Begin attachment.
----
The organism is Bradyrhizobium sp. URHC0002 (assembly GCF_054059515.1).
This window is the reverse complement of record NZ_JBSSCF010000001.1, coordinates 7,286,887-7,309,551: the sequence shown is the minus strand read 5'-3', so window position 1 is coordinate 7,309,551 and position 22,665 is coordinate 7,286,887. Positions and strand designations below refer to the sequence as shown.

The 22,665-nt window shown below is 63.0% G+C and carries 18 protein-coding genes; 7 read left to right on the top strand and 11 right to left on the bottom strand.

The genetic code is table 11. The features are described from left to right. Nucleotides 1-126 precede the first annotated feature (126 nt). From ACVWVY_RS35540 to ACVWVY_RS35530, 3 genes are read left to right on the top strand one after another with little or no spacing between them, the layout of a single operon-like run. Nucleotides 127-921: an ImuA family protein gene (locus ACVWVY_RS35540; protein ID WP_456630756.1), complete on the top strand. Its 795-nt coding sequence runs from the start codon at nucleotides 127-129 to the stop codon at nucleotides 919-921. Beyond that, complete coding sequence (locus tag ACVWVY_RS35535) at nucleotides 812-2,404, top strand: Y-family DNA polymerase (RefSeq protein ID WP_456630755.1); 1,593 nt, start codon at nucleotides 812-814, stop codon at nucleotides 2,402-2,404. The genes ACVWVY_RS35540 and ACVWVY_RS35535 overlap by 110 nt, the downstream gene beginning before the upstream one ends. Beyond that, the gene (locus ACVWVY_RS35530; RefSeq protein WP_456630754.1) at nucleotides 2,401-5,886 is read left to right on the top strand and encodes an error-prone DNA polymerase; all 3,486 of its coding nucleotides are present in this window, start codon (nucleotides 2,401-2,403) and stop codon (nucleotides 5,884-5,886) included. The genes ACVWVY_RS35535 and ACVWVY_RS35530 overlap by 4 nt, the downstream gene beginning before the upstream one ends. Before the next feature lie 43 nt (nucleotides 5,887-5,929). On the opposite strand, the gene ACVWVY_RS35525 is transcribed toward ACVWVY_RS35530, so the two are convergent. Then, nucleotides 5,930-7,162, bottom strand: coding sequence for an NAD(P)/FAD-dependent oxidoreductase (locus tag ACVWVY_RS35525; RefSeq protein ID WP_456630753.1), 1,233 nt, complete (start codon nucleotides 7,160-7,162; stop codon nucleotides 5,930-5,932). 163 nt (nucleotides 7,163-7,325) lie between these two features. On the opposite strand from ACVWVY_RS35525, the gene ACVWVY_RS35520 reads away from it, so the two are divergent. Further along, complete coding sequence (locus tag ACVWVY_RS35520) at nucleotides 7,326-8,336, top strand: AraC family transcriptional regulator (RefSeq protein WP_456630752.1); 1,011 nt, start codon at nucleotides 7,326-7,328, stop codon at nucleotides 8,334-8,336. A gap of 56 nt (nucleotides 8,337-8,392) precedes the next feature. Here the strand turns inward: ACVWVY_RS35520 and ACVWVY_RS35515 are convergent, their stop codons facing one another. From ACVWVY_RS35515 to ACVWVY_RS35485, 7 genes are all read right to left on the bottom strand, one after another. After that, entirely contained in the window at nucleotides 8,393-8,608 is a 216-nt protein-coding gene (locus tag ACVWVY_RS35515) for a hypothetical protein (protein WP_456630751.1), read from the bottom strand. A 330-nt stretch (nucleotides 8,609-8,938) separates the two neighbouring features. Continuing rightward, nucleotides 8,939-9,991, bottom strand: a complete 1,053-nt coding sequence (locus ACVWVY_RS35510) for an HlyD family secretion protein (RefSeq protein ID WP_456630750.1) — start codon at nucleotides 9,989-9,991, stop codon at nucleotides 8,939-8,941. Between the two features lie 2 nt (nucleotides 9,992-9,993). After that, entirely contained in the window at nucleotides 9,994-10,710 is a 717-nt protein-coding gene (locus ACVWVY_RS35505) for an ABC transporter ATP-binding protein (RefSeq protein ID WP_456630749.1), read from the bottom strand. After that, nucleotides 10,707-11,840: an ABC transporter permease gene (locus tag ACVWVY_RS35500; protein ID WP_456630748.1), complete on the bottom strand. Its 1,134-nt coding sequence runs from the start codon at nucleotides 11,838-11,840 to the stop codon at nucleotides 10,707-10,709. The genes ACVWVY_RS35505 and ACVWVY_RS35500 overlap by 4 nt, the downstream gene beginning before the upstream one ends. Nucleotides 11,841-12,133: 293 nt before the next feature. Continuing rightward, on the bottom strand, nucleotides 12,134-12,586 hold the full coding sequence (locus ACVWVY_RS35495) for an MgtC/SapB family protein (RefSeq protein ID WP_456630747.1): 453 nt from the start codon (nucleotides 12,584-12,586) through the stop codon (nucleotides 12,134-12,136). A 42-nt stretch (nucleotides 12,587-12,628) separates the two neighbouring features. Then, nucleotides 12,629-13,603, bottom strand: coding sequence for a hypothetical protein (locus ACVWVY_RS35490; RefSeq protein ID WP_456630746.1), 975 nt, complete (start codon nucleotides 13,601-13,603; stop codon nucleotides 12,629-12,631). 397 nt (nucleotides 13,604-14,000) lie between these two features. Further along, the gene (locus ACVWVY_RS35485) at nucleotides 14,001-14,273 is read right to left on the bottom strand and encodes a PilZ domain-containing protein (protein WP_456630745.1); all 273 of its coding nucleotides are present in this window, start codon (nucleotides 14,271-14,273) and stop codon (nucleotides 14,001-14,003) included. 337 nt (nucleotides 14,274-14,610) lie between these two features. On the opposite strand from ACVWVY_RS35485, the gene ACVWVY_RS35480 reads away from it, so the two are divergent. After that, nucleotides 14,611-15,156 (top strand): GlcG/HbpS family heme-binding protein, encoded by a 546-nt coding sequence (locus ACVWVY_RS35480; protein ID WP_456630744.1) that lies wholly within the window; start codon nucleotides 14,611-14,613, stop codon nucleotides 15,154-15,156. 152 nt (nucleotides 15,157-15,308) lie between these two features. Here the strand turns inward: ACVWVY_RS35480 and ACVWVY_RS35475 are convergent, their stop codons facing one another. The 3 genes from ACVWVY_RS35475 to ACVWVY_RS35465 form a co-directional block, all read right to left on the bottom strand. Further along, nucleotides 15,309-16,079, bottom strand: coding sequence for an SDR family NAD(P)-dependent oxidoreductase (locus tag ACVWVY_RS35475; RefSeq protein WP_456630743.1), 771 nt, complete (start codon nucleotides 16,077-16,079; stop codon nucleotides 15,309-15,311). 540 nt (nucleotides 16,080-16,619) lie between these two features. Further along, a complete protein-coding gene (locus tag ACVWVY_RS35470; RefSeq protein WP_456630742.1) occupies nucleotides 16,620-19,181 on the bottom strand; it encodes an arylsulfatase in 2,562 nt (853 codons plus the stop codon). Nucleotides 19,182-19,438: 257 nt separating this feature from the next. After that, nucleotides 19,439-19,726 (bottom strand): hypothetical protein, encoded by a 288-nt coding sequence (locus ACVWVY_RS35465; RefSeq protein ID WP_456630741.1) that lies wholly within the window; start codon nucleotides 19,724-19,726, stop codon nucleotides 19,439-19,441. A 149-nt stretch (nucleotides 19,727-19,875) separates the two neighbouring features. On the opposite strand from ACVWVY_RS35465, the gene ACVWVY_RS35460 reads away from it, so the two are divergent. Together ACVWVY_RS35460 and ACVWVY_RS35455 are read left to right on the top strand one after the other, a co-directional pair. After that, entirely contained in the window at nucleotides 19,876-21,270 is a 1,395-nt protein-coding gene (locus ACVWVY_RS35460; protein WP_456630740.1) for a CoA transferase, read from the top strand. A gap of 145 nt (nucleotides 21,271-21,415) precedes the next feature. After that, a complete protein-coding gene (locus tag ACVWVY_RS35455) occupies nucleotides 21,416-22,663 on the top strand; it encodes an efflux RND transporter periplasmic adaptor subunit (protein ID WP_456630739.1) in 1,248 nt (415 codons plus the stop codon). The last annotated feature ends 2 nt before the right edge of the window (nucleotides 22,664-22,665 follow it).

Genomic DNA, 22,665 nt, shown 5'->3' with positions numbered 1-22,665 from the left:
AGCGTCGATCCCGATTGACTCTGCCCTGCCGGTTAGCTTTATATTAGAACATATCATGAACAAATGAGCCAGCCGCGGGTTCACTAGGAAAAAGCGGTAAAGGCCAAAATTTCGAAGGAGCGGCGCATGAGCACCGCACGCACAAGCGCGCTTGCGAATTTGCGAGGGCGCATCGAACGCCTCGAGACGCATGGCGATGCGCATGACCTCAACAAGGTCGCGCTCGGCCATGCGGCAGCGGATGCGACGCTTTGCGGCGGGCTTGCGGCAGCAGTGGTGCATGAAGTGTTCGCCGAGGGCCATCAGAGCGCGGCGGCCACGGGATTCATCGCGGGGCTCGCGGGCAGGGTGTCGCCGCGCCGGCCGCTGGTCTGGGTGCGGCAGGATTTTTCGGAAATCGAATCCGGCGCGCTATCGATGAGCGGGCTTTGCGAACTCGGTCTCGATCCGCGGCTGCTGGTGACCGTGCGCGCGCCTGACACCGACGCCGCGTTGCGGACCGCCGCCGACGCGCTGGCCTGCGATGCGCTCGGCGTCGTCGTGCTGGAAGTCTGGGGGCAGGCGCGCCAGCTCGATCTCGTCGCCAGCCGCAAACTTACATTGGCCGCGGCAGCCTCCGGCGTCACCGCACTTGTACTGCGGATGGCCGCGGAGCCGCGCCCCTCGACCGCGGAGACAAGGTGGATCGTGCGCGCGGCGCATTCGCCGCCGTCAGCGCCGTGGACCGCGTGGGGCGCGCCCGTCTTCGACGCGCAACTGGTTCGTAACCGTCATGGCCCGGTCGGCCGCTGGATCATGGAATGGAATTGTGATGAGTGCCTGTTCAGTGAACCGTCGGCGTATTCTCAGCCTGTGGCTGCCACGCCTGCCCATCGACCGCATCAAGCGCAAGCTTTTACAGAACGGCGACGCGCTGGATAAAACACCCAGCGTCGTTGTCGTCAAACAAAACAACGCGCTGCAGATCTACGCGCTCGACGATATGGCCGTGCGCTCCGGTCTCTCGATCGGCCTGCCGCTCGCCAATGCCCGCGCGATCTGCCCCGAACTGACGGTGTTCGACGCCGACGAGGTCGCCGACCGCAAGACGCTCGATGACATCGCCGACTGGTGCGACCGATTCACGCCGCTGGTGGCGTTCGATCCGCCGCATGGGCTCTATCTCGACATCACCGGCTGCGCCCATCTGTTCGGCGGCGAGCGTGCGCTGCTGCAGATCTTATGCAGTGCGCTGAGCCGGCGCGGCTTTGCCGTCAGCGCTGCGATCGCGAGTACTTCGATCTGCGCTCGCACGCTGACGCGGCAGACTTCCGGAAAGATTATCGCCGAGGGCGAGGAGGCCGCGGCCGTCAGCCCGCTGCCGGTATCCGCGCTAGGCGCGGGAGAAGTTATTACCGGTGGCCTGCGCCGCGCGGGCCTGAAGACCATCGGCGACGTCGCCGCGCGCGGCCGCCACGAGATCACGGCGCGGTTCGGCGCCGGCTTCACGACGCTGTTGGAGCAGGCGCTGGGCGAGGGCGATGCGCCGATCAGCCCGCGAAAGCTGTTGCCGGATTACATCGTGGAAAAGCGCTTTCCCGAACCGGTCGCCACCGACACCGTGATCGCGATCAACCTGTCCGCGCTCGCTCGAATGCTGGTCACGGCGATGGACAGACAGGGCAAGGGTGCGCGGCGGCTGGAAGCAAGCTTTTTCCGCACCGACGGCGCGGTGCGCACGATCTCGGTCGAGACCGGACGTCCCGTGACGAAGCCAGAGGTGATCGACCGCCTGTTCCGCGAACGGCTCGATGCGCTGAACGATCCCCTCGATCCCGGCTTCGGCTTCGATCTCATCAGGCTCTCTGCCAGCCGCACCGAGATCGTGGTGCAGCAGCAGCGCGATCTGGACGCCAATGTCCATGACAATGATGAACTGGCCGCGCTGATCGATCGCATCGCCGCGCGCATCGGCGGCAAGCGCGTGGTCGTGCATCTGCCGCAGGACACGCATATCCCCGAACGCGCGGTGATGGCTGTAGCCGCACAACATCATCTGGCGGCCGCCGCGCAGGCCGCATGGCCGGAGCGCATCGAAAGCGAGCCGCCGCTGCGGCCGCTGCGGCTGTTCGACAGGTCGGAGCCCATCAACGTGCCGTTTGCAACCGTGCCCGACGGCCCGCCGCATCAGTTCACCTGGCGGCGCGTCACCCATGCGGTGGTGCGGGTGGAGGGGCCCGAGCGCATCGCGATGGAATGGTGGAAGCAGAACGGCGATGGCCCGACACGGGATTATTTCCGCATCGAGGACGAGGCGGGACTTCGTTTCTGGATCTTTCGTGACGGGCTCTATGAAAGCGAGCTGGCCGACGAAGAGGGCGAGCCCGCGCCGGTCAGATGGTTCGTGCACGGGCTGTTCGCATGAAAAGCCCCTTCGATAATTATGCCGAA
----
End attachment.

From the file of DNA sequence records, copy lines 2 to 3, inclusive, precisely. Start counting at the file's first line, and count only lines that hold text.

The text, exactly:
This window is the reverse complement of record NZ_JBSSCF010000001.1, coordinates 7,286,887-7,309,551: the sequence shown is the minus strand read 5'-3', so window position 1 is coordinate 7,309,551 and position 22,665 is coordinate 7,286,887. Positions and strand designations below refer to the sequence as shown.

The 22,665-nt window shown below is 63.0% G+C and carries 18 protein-coding genes; 7 read left to right on the top strand and 11 right to left on the bottom strand.